- Isaac lived a semi-nomadic life in Canaan.8
- Isaac relied on his father to select a bride for him when he was 40 years old.
- Isaac and Rebekah maintained a monogamous relationship.
- Even when Rebekah was barren, Isaac stayed with her and prayed for her. (Gen 25:21) She then conceived twins.
- The birthright included the primary headship
of the family, that is, rights as the eldest
son, a double portion of the inheritance, priestly
rights, and, in Abraham's family, heir to the
- Isaac chose to avoid conflict with the Canaanites
over the wells Abraham had dug. God told him
not to be afraid.13 (Gen 26:15-24)
This appears to be a turning point in Isaac's
life. Up to this point he passively accepted
what happened in his life; being used as the
potential object of sacrifice; waiting for the
selection of a bride; walking away from the
strife over the first two wells; being heartsick
over Esau's foreign wives. God tells him not
to be afraid. Not to be afraid to make decisions?
Not to be afraid of what others might think?
Not to be afraid to live?
- Isaac assumed a quiet role of maintaining
Abraham's work rather than pursuing heroic paths
of adventure, discovery, and leadership.14
- Isaac contributed to the growth of Hebrew
thought by maintaining a relationship with one
- Isaac was a man of peace, who praised God
when peace prevailed. (Gen 26:19-32)16
- Isaac was 120 years old and blind when he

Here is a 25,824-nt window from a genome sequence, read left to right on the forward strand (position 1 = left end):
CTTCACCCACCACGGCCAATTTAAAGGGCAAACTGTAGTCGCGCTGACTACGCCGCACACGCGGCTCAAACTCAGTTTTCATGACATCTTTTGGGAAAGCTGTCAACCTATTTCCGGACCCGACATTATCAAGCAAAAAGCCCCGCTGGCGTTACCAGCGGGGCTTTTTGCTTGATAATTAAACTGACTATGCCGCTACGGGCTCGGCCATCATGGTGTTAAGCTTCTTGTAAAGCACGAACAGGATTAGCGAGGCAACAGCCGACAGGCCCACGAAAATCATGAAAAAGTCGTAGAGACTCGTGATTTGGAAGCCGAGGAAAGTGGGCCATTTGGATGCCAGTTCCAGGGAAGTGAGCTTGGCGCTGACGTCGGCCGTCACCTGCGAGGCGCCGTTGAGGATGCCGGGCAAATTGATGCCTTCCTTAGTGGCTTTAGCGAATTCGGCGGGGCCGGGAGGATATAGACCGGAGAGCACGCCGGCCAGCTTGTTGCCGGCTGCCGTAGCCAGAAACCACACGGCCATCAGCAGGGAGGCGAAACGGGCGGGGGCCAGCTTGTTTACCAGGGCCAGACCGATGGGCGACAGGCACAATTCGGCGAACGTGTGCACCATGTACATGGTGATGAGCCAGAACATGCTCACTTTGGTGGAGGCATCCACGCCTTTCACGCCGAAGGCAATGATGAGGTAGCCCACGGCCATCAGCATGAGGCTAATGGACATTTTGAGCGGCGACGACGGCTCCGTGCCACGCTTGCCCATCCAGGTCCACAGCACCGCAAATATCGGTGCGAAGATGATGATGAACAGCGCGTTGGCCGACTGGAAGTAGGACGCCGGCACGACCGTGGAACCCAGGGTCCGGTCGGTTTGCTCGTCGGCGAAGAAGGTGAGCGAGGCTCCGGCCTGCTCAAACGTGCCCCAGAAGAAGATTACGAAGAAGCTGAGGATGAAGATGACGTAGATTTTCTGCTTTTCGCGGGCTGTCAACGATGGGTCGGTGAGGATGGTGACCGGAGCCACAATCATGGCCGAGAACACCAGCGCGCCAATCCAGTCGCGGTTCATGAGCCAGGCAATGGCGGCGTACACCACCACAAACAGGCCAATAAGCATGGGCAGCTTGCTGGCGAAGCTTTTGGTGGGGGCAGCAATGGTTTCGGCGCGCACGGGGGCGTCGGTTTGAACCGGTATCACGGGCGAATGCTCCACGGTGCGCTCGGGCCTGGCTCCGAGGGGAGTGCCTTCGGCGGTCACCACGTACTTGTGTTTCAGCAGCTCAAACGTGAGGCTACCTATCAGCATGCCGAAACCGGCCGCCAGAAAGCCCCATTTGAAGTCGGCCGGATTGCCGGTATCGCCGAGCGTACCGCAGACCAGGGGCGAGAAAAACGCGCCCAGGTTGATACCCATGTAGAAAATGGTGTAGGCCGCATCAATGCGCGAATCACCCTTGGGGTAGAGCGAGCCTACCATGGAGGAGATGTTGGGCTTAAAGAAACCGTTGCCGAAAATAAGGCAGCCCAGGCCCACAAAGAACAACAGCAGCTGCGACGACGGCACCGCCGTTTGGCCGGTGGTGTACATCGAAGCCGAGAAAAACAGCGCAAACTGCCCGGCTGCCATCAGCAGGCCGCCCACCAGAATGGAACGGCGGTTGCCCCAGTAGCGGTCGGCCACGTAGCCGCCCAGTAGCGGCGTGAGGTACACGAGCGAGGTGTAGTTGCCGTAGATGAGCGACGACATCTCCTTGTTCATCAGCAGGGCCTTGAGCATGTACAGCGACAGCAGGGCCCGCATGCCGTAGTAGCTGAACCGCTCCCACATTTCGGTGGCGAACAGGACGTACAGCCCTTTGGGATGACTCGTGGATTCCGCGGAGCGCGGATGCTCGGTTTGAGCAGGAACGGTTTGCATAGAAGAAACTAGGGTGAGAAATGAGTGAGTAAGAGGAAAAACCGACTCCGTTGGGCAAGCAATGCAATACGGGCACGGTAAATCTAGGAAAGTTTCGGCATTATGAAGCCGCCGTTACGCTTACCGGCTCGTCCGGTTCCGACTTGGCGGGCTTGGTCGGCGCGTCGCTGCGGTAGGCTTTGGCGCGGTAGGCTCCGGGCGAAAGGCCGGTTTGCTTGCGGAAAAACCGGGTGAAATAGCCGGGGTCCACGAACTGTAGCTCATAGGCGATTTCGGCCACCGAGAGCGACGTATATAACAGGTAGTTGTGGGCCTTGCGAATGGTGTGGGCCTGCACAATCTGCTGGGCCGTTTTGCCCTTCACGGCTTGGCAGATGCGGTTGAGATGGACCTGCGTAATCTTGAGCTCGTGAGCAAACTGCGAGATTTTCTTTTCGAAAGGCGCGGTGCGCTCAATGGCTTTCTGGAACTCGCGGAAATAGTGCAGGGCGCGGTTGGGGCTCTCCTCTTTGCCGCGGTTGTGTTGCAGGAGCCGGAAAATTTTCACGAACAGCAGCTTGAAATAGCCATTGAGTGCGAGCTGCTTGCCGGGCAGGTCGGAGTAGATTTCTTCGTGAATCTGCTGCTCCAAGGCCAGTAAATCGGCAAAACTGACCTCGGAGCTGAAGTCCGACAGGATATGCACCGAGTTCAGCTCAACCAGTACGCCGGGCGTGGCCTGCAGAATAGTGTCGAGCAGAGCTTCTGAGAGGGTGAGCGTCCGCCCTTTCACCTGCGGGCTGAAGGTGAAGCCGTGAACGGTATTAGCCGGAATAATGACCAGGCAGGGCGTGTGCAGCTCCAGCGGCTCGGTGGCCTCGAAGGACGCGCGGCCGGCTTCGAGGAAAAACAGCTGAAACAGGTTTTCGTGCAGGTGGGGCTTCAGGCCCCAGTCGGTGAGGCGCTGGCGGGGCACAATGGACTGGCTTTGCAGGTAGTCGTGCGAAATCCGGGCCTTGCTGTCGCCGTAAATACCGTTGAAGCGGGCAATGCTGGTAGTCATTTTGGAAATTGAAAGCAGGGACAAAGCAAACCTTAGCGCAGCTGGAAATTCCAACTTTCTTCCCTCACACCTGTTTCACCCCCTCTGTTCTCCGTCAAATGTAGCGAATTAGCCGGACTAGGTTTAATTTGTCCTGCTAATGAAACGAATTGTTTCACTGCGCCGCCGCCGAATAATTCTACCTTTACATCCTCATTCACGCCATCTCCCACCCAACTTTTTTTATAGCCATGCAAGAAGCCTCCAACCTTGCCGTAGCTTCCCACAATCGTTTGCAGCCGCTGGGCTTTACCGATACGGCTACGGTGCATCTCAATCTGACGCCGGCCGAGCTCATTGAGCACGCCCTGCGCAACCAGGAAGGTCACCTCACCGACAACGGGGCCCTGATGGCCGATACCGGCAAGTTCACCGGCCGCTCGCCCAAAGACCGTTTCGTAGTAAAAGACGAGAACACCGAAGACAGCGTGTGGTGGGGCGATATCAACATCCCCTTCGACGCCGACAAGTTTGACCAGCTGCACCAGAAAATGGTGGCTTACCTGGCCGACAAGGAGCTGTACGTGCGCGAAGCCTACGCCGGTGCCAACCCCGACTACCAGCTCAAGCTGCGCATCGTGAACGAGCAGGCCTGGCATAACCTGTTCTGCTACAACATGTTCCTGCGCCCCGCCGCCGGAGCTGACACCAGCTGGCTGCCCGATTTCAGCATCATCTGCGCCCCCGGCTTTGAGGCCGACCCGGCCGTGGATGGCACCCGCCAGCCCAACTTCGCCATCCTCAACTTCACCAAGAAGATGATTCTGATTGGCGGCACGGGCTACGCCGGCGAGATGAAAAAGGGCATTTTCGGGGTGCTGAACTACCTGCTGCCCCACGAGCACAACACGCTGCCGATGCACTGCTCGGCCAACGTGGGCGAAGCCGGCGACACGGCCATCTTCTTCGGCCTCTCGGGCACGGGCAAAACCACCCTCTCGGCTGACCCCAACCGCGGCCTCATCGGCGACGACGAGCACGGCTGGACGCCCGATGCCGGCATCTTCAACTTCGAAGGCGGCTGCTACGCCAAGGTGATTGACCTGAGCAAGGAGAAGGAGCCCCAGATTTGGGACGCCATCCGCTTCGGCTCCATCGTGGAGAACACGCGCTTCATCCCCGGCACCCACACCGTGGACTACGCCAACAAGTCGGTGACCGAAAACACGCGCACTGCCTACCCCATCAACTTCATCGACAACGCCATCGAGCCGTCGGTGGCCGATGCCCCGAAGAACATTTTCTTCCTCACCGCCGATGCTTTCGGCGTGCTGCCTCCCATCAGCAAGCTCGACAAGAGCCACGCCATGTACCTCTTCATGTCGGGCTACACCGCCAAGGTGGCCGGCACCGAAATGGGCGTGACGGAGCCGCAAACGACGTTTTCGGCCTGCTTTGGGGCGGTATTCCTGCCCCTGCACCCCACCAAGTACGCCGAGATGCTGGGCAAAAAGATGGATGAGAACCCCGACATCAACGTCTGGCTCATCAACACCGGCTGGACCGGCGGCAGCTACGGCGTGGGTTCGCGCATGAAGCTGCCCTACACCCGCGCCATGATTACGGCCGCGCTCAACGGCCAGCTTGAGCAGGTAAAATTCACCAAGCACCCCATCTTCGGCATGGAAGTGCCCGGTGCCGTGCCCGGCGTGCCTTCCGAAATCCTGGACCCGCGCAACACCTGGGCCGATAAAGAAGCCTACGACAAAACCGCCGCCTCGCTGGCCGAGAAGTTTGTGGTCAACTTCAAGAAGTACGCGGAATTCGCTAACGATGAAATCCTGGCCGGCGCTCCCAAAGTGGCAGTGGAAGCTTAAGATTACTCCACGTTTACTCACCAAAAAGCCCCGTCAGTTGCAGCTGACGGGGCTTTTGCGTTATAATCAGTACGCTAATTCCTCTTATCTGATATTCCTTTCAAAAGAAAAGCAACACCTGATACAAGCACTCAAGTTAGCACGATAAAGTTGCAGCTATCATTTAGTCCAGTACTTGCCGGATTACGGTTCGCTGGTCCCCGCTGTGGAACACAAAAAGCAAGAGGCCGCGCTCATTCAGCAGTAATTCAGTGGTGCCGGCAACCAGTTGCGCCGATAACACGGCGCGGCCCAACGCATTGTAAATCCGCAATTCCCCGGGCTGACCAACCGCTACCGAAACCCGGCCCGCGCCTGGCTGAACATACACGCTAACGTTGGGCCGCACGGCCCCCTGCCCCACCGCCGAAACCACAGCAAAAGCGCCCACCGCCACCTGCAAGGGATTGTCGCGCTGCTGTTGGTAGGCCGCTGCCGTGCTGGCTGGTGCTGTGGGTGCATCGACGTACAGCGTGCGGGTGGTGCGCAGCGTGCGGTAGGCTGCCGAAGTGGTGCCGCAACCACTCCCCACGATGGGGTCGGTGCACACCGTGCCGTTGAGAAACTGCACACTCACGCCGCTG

asked Esau to prepare the meal of venison for
- Isaac thought he was ready to die, yet he
lived another sixty years after blessing Jacob.
- The blessing of Isaac certainly appears unalterable.
"Acts of blessing in the OT rest on accepted
conventions. If the blessing could not be revoked
by Isaac, it was because no convention was available
for its revocation. If there is such a convention,
Isaac chooses not to make use of it. Esau, in
asking for another blessing, appears to believe
that no such convention exists."18
- "One basic reason cited by Isaac for
not retracting the blessing involves the consumption
of a meal. (Gen 27:33) The meal was an integral
part of a conventional blessing ritual, without
which it would not have been valid."19
- It was unnecessary for Jacob and his mother
to conspire to steal the blessing. God had spoken
to Rebekah when she was pregnant, and predicted
that Esau would serve Jacob. (Gen. 25:23) Their
trickery and deceit obtained something God would
have provided freely had they behaved morally.20 A great lesson in yielding all to God!
- The great deception produces suffering: "Isaac
suffers for his preference for Esau, which was
not determined by the will of God but by his
weak affection: Esau suffers for despising the
blessing of the firstborn:" Rebekah suffers
in never seeing Jacob again: Jacob suffered
a strain of hardship and deception at the hand
8 Lawrence O. Richards. Richards Complete Bible Dictionary. Iowa Falls: World Bible Publishers, 2002, p. 522.
12 J.R. Dummelow, ed. A Commentary on the Holy Bible. New York: Macmillan Co., 1908, p. 32.
13 Lawrence O. Richards. Richards Complete Bible Dictionary. Iowa Falls: World Bible Publishers, 2002, p. 522.
14 Thomas L. Leishman. The Continuity of the Bible - The Patriarchs. Boston: CSPS, 1968, p. 19
15 Ibid. p. 19.
16 Richards, p. 523.
18 NIB, pp. 538-539.
19 Ibid, p. 539.
20 Richards, p. 538.
21 Dummelow, p. 33.